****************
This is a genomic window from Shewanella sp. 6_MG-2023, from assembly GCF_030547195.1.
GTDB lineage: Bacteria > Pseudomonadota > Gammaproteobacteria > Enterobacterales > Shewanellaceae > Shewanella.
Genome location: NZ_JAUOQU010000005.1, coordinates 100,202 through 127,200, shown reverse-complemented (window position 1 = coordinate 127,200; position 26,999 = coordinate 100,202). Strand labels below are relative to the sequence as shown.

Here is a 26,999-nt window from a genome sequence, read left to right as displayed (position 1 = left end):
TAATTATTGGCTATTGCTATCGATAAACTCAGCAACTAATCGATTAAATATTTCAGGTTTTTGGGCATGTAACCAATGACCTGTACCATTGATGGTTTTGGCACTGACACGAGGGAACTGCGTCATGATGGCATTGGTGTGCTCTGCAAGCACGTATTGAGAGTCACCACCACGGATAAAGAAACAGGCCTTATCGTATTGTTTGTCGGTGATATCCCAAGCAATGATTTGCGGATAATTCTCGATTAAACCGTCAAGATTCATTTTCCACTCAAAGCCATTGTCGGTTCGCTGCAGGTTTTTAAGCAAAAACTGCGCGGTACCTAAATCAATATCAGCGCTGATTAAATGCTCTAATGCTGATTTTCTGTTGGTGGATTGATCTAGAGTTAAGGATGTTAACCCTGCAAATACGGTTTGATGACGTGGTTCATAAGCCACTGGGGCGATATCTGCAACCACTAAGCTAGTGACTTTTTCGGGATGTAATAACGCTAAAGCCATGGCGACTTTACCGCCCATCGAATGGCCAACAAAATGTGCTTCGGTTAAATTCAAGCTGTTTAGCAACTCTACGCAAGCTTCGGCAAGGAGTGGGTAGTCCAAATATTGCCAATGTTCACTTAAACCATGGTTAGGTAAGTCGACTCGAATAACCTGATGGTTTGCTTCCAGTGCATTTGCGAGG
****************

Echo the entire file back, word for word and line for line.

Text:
This is a genomic window from Shewanella sp. 6_MG-2023, from assembly GCF_030547195.1.
GTDB lineage: Bacteria > Pseudomonadota > Gammaproteobacteria > Enterobacterales > Shewanellaceae > Shewanella.
Genome location: NZ_JAUOQU010000005.1, coordinates 100,202 through 127,200, shown reverse-complemented (window position 1 = coordinate 127,200; position 26,999 = coordinate 100,202). Strand labels below are relative to the sequence as shown.

Here is a 26,999-nt window from a genome sequence, read left to right as displayed (position 1 = left end):
TAATTATTGGCTATTGCTATCGATAAACTCAGCAACTAATCGATTAAATATTTCAGGTTTTTGGGCATGTAACCAATGACCTGTACCATTGATGGTTTTGGCACTGACACGAGGGAACTGCGTCATGATGGCATTGGTGTGCTCTGCAAGCACGTATTGAGAGTCACCACCACGGATAAAGAAACAGGCCTTATCGTATTGTTTGTCGGTGATATCCCAAGCAATGATTTGCGGATAATTCTCGATTAAACCGTCAAGATTCATTTTCCACTCAAAGCCATTGTCGGTTCGCTGCAGGTTTTTAAGCAAAAACTGCGCGGTACCTAAATCAATATCAGCGCTGATTAAATGCTCTAATGCTGATTTTCTGTTGGTGGATTGATCTAGAGTTAAGGATGTTAACCCTGCAAATACGGTTTGATGACGTGGTTCATAAGCCACTGGGGCGATATCTGCAACCACTAAGCTAGTGACTTTTTCGGGATGTAATAACGCTAAAGCCATGGCGACTTTACCGCCCATCGAATGGCCAACAAAATGTGCTTCGGTTAAATTCAAGCTGTTTAGCAACTCTACGCAAGCTTCGGCAAGGAGTGGGTAGTCCAAATATTGCCAATGTTCACTTAAACCATGGTTAGGTAAGTCGACTCGAATAACCTGATGGTTTGCTTCCAGTGCATTTGCGAGG